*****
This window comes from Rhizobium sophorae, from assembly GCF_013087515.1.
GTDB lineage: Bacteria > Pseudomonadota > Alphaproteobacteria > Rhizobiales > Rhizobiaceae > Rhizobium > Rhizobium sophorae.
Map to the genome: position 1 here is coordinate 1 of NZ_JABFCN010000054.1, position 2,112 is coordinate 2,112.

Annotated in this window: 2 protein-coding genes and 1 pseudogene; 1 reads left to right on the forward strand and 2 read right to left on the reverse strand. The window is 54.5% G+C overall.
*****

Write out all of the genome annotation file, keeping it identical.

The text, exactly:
This window comes from Rhizobium sophorae, from assembly GCF_013087515.1.
GTDB lineage: Bacteria > Pseudomonadota > Alphaproteobacteria > Rhizobiales > Rhizobiaceae > Rhizobium > Rhizobium sophorae.
Map to the genome: position 1 here is coordinate 1 of NZ_JABFCN010000054.1, position 2,112 is coordinate 2,112.

Annotated in this window: 2 protein-coding genes and 1 pseudogene; 1 reads left to right on the forward strand and 2 read right to left on the reverse strand. The window is 54.5% G+C overall.